start the song with the climax, he said, "Oh, yes you
can." So I rewrote the song and thanks to Jerry's editing
and help, it worked. I recorded the song on my first Kapp
Records album, with Joan Sommer, an old friend from Berea,
Kentucky, singing the woman's part. Johnny Cash learned the
song from that album, "A New Bag Of Songs", produced
by Jerry and Mike.
On "The Rev. Mr. Black" and "Jackson",
they took 25% of the writer's share. At that time I knew nothing
about publishing, but they went out of their way to explain
the writer's split. They said, "Before we dug in and
helped, you had 100% of a song that didn't work. Now you have
75% of one that does work." It made good sense to me.
They deserved a piece.
What I liked about writing with Jerry and Mike, already legends,
was that they treated me as an equal. They were class acts.
As a case in point, they were working on a song called, "The
Man Who Robbed The Bank At Santa Fe (And Got Away)",
and were stalled. They asked me to help them finish it. I
listened to the song and said, "You've got no girl in
the song. It needs a woman, a love interest." So we rewrote
the song and titled it: "The Girl Who Loved The Man Who
Robbed The Bank At Santa Fe (And Got Away)". It was a
chart record for Hank Snow.
One other song worth mentioning is "High Flying Bird".
It's my most recorded song - over 50 artists have recorded
it. Jerry added a great line to it. The chorus went, "But
Lord, look at me here. Tired as can be here." When I
sang it to Jerry, as quick as a flash he said, "But Lord,
look at me here. Rooted like a tree here." He didn't
take anything for adding that line, but to me it was a GREAT
line, very important to the song.
It was fascinating watching Jerry and Mike work. Mike was
the music man, but he also contributed lyrics, just as Jerry
suggested melody riffs to Mike. And rhythms. I knew I was
in the presence of super talents, working with them. Jerry's
mind was like heat lightning, flashing from idea to idea.
They were New York guys, something new to me, but sophisticated
and hip, streetwise. But they were sensitive too. I don't
mean overly effusive or candy-ass. I mean, aware of each other's
feelings and mine, but in a frank, no bullshit sort of way.
Complex talents oozing with class. Gentlemen even when they
argued or disagreed.
My fondest memories of writing solo with Jerry was when he
invited me to his place on Central park West after hours.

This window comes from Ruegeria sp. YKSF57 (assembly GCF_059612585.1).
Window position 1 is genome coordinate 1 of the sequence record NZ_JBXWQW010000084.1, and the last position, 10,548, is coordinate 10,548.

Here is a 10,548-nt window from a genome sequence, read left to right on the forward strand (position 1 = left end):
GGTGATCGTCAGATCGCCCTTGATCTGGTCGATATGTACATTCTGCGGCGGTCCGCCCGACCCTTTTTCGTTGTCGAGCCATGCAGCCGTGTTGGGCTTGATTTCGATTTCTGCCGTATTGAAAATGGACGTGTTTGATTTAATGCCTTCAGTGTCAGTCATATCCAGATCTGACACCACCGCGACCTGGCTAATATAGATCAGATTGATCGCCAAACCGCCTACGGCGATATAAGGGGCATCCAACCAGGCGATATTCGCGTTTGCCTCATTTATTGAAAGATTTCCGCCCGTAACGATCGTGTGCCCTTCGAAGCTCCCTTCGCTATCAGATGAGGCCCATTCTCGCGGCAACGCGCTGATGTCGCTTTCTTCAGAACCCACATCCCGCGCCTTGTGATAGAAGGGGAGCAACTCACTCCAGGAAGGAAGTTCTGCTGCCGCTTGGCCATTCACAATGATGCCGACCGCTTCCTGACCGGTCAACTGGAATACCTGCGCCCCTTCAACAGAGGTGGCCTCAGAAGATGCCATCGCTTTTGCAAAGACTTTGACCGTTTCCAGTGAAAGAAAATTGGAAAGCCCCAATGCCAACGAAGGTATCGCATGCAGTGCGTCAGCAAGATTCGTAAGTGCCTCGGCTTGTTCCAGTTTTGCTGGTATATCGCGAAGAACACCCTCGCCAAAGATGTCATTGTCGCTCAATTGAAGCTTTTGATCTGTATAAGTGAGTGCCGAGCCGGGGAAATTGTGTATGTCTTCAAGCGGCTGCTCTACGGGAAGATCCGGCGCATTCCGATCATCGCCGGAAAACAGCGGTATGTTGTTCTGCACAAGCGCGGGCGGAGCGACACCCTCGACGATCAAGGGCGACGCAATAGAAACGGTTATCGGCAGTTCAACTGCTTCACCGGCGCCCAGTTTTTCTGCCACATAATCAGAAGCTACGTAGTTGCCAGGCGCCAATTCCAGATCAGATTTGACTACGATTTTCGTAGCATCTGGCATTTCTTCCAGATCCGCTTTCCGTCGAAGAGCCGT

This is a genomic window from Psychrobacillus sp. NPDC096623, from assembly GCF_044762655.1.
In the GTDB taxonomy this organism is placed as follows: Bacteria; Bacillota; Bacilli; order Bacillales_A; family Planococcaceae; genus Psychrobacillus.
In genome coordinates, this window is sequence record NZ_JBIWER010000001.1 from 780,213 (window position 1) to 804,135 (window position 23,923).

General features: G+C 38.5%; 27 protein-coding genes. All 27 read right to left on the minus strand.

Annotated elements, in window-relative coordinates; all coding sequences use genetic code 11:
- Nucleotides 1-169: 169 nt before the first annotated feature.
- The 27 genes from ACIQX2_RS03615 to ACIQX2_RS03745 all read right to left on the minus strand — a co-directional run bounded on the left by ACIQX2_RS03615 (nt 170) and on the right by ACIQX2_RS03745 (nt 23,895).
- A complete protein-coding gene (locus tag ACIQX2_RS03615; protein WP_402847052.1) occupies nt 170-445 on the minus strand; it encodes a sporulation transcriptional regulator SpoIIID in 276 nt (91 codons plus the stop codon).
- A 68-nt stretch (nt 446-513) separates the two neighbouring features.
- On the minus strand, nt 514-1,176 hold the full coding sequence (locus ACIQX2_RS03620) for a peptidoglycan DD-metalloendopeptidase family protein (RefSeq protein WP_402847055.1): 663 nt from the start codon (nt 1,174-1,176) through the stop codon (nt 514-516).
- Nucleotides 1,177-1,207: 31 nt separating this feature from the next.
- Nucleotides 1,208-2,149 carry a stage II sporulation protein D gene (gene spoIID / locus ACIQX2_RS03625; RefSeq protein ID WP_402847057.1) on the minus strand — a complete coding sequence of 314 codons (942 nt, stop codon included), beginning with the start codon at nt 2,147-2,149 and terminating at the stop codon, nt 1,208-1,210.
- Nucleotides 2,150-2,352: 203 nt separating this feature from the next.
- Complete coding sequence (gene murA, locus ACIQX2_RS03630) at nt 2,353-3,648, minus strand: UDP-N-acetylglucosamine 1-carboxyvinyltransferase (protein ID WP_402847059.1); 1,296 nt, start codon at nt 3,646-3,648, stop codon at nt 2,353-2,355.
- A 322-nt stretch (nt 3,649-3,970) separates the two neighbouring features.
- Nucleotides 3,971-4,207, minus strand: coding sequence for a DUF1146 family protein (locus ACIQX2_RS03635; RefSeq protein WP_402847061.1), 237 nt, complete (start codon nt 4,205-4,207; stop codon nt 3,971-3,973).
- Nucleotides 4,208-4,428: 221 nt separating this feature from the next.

My wife Mary and I were not exactly plush, living in a one-room
apartment in Brooklyn Heights, so when Jerry said, "There's
some supper left - you hungry?" You kidding? I was always
hungry. Another thing about Jerry, he wouldn't let me write
lines down too soon. We'd come up with a line and I'd say,
"That's it. That's perfect." But he'd say, "Wait
a minute. Maybe
" And he would go back to previous
lines, in his head, rewrite one of them and then come back
to the line I said was perfect and improve it. Finally, I
would be allowed to scribble the lines down on my yellow pad.
Even then, we kept changing them and polishing them. What
a songwriting lesson for a West Virginia hillbilly! From picking
coal in the hills to picking Jerry Leiber's brain on 49th
Another thrill in writing with Jerry and Mike was seeing
celebrities, their acts, coming in and out of their Brill
Building office. I wrote a song called "Blistered"
and when we demoed it, Mike came up with a great piano lick.
But we needed some vocal backup. The Coasters were hanging
around, so Mike enlisted them to sing with me. And while we
had them, we also did a demo of the song Jerry and I had written
at his Central Park West place, one called "After Taxes".
The Coasters would sing: "Mmmm, federal tax," and
I would respond with, "There goes that bracelet for her
arm." They'd sing: "Mmmm, State income tax,"
and I'd respond, "There goes that new fence for my farm."
Etc. Johnny Cash cut both of those songs.
Norman Gimbel advanced my songwriting career by leap years.
Jerry and Mike advanced it by light years! They were, as my
grandmother used to say, "The berries above the persimmons!"